Aside from my family, there have been other refreshing opportunities to view young leaders in action. Two in particular are my fellow co-workers, Nancy Labra-Gomez and Bojana Andrejevich. The former, a logistics manager, and the latter, my deputy, are both young millennial women who lead by example and with great effect. When I witness them in action, I am reminded of a Kathy Calvin, CEO of the United Nations Foundation, belief, “Young people aren’t the leaders of tomorrow. They are the leaders of today and tomorrow.”

President Barack Obama once stated that “Leadership is about deeds, not words.” There is no better example of this declaration than Mother Theresa; a lifetime of actions in support of others.  The venerated Catholic nun and leaders like her exemplify the message 13th Century Italian friar, Francis of Assisi, stressed when he wrote “The deeds you do may be the only sermon some persons will hear today.”

But while I agree you cannot overstate the visual impact of one leading by doing, I still believe it is possible to provide stirring leadership thru words alone. King George VI’s uplifting radio messages to the citizens of Great Britain during the darkest hours of World War II is a perfect example of one inspiring others with just verbal uplift. My point is, don’t discount the importance of words. (Though some gifted leaders do have the ability to do both: President Theodore Roosevelt and Reverend Martin Luther King, Jr. come to mind.)

I could pontificate on the topic of leadership for hours so keen is my respect for its value as an overarching life quality. However, as the esteemed German philosopher, Friedrich Nietzsche, pledged, “It is my ambition to say in ten sentences what others say in a whole book” so it is my vow as well (a covenant I fear I have failed to uphold.) So, I must be cracking on.

In the Second Fifty, when required, follow, and when you must, lead. And, in the words of NBA Hall of Famer, Michael Jordan, “Earn your leadership every day.  

This blog is dedicated to all the amazing leaders who have touched my life, personally and professionally.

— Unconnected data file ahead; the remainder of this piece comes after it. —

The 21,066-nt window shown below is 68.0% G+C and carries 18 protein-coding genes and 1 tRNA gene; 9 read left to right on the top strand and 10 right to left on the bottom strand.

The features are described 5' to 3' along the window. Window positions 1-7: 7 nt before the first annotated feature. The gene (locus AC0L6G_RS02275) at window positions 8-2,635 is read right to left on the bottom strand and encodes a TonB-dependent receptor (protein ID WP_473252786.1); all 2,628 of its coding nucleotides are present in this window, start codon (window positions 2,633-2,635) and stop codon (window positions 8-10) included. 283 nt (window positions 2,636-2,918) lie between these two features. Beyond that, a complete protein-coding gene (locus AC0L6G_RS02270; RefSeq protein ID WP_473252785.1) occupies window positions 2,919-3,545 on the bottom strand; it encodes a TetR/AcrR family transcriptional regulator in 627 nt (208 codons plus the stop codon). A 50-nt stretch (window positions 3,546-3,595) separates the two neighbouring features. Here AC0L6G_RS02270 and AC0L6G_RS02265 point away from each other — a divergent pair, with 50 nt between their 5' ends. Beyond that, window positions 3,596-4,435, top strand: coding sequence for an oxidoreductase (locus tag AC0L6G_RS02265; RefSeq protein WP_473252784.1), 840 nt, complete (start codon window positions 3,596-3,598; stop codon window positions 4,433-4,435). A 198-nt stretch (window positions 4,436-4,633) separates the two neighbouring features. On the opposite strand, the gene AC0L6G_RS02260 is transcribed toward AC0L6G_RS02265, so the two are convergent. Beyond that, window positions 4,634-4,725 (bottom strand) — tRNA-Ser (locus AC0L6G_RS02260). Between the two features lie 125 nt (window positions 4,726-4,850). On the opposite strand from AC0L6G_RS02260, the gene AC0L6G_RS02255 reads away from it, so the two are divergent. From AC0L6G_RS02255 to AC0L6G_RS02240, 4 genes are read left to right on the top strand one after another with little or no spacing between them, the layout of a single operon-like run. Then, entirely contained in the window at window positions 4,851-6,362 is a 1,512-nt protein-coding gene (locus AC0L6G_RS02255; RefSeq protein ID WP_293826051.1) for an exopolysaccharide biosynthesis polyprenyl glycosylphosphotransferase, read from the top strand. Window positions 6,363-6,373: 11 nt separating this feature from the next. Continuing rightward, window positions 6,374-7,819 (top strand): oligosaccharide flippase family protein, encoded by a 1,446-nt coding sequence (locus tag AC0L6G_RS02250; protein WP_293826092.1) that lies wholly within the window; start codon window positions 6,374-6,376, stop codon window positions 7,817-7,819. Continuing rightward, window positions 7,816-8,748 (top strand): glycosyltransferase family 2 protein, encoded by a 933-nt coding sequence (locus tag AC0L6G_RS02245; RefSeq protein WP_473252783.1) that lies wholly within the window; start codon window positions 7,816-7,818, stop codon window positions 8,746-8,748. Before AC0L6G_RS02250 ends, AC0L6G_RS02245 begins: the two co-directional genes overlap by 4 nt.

The quote I used as a title was uttered by Thomas Paine, English-American political activist, author, political theorist and most importantly, a major Colonial influence at the start of the American Revolution. World War II legend, General George S. Patton, also used a version of this passage, but one laced with a salty adjective or two.


“I Will Study and Get Ready, and Perhaps My Chance Will Come”

The esteemed leader of the Indian Civil Rights Movement, Mahatma Gandhi, sagely prescribed for the ages, “Live as if you will die tomorrow. Learn as if you will live forever.” As I mature, the probity of this advice rings louder and with more validity. Over the years, my zest to learn and expand my intellectual horizons has intensified with each passing year. To that end, I fully embrace the ancient Greek philosopher, Aristotle, who declared “Education is the best provision for old age.”

The road I traversed on my journey to higher learning was not direct or expedient; being much more circuitous and very deliberate in pace. (Think the tortoise on a serpentine road course more than the hare on a straight away.) Graduating from high school in 1977, I possessed neither the money nor the grades to attend college.

Never an industrious student while toiling through 1st – 12th grades (for all of you non-Baby Boomers reading this, kindergarten was not a requirement back in the day), I did manage to rally my senior year but by then the damage to my GPA had been done. I was left with the remorse one acknowledges upon realizing what could have been achieved had earlier endeavor been equal to later commitment. Alas, we live and learn; or, as German philosopher, Johann Wolfgang von Goethe, asserted “By seeking and blundering we learn.”

While departing high school sans the pedigree of a hearty formal education, I was fortunately learned. Having read hundreds of books during study halls I opted to take instead of traditional classes provided me with knowledge and understanding of a diverse portfolio of topics and most importantly, a keen desire to learn more.

Over time, I became determined to overcome the foibles of my high school experience by testing the reality of Leonardo da Vinci’s claim that “Learning never exhausts the mind.” More directly, I decided to embrace the 2nd First Lady of the United States, Abigail Adams’ contention “Learning is not attained by chance; it must be sought for with ardor and attended to with diligence.”

Ironically, the Army proved to be my springboard to higher academia. My service in uniform provided:

  1. The money – thanks G.I Bill,
  2. The incentive – graduation from Officer Candidate School and commissioning as a Second Lieutenant required an undergraduate degree
  3. The opportunity – military leadership cultivates educational excellence and progress

This allowed me to rectify the scholastic shortfalls of my youth. I was inspired to learn and with vigor to embrace the mantra of South African leader, Nelson Mandela: “Education is the most powerful weapon which you can use to change the world.”